Antisemitism & Opportunistic Evil…

Even the most optimistic of Jews might feel a little troubled by the news these days. On the one hand, we learn that neo-Nazi groups are on the rise in Germany. On the other, we learn that four black Muslims in New York City were plotting to blow up two synagogues in the Bronx. The only good news is that the mother of Ilan Halimi, the young French Jew who was tortured by several Muslims in France, succeeded in getting the magazine called Choc to take off the stands an issue containing the horrendous pictures of the torture. But of course that good news sits on the horrific mountain of antisemitism that was perpetrated against an innocent Jew.

I am reminded here of the searching words of Alice Walker in her book The Color Purple. Walker reminds us that in order to understand a person, we must listen not only to what a person does say but also to what the individual does not say. And if one should listen to what people are not saying about matters pertaining to antisemitism, I fear that one is forced to conclude that the acceptability of antisemitism is on the rise.

With regard to the four blacks Muslims in New York who were plotting to blow up two synagogues, I do not here an outcry on the part of the black community against the antisemitism on the part of these four. Not a peep out of Al Sharpton or Jesse Jackson. And of course I hear nothing from white liberals in the United States who are far more interested in not being seen as racist than standing up for what is right.

No doubt the four could have raped several elderly Jewish women, and all sorts of liberals would have endeavored to excuse such a bastardly deed by talking about the pain of being raised in a racist world.

It is interesting, though, that the pain of racism never seems to be an impediment to blacks seeing the slightest racial offense.

As for the rise of neo-Nazi groups in Germany, we are told that German authorities are troubled by this. Needless to say, the authorities are not the only individuals who should be troubled. The entire German people should be deeply disturbed. Indeed, Europe in general should be troubled. Unfortunately, there is also deafening silence in this regard.

Now, I understand that these are hard times financially. People throughout the world are struggling to make ends meet. In struggling with their own major financial problems, people are under enough stress.

Yet, we must never lose of the fact that evil is opportunistic, and that it is emboldened by silence.

In the United States, it is no accident that antisemitism is on the rise among black Americans; for blacks leaders no longer criticize blacks for egregious antisemitic remarks or deeds. Not a word from President Obama who certainly has no trouble expressing himself.

As for Germany, there is the possibility that far too many Germans have become morally lethargic in holding the belief that “another Nazi Germany could not happen again”. Alas, we must remember that no one ever supposed that the first Nazi Germany could ever happen.

During difficult times, we must be all the more diligent precisely because people are so much more vulnerable and, for that reason, they can be so much more easily manipulated.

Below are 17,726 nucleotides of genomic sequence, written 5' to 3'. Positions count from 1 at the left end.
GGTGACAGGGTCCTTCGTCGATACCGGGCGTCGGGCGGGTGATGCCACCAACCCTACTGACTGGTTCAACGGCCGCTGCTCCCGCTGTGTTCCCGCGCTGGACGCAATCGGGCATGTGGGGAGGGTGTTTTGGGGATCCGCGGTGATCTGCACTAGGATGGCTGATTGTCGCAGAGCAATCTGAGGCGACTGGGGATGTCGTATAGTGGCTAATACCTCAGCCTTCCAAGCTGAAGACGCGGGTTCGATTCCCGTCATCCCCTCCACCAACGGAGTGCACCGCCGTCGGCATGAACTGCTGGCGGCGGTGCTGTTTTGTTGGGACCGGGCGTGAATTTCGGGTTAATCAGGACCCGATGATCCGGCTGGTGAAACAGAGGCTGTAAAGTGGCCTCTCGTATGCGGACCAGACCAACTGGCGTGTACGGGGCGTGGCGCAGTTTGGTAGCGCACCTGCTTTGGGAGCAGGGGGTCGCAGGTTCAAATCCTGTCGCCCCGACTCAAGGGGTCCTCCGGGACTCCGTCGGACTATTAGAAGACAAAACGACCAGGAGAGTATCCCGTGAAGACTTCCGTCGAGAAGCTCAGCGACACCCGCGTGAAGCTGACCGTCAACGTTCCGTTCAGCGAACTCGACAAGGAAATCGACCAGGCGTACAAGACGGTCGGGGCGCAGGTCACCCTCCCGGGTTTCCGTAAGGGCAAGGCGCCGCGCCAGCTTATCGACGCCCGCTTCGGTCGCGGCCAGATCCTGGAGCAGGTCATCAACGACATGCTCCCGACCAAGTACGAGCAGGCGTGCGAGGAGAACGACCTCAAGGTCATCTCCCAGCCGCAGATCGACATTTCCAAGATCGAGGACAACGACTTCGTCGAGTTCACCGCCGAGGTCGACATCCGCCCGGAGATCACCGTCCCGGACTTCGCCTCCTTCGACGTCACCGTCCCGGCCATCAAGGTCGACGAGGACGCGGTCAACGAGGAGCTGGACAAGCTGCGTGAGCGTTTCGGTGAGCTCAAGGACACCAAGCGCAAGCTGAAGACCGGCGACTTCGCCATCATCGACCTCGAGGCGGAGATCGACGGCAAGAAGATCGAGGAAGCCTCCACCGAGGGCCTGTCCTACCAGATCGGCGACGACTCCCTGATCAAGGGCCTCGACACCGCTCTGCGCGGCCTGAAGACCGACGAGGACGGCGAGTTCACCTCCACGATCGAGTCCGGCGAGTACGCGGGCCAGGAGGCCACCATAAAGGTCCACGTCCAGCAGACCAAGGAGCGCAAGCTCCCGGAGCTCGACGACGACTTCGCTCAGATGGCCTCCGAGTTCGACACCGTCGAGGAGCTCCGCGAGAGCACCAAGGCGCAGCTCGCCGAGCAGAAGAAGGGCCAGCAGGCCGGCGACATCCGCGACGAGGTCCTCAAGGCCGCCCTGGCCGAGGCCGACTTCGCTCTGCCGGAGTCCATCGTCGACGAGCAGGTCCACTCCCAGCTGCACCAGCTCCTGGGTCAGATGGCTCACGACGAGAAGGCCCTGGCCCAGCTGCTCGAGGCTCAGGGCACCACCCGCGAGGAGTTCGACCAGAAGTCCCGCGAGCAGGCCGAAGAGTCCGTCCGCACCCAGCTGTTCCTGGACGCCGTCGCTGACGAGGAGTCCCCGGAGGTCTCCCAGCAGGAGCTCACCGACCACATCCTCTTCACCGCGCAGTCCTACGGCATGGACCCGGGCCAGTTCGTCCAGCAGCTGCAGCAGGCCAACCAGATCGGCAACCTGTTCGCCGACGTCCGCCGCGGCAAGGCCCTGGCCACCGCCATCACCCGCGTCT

It would be remiss of me not to say a word about Muslims generally. I hold the very simple principle that anyone who kills an innocent person should be publicly and loudly denounced. To be sure, I am aware as anyone that who counts as innocent can be a matter of heated debate. But we do and can have clarity about the matter. My Muslim Arabic neighbor in France is innocent. The Muslim Arabic students whom I have taught are innocent. I cannot even begin to imagine these individuals committing jihad.

Alas, the 4 black Muslims plotting to blow up two synagogues in Bronx NY: They are not innocent. And every Muslim in the world has irrefutable reason to be absolutely clear about that. And thus I ask: Where is the public outcry on the part of Muslims who are so terribly interested in and committed to peace? Why I do not hear so much as a whisper from the Muslim community. What would it take? Black Muslims bombing a mosque?

As I have said, there are surely debatable cases. But just as there are unquestionably debatable classes, there are also cases that are absolutely beyond debate in terms of not being innocent. And if the 4 black Muslims plotting to blow up synagogues in the Bronx do not a case of evil behavior on the part of Muslims, then nothing does.

Needless to say, I would think the very same thing of 4 Jews plotting to blow up a Mosque in the Bronx or in Paris.

While the Israeli-Palestinian conflict may require that we exercise a measure of circumspection, it does not require that we be silent no matter what.
And make no mistake about it: Those who take refuge in the shelter of silence are doing nothing other than simply constructing bit-by-bit a sanctuary for evil.

There are those who think that we should not judge others. I do not share that view. When people’s lives are at mistake or the well-being of their family is at stake, then they have a very good reason to be silent. However, for a great many people no such thing holds true. It does not hold for me. I can and shall speak up whenever I have incontrovertible clarity with regard to wrongdoing.

It is ever so appropriate to end with the words of Pastor Martin Niemöller’s:

In Germany they first came for the Communists,
and I didn’t speak up because I wasn’t a Communist.

Then they came for the Jews,
and I didn’t speak up because I wasn’t a Jew.

Then they came for the trade unionists,
and I didn’t speak up because I wasn’t a trade unionist.

Then they came for the Catholics,
and I didn’t speak up because I was a Protestant.

Then they came for me —
and by that time no one was left to speak up.

(Tags: Germany, Anti-Semitism, Neo-Nazis, Muslim Extremists)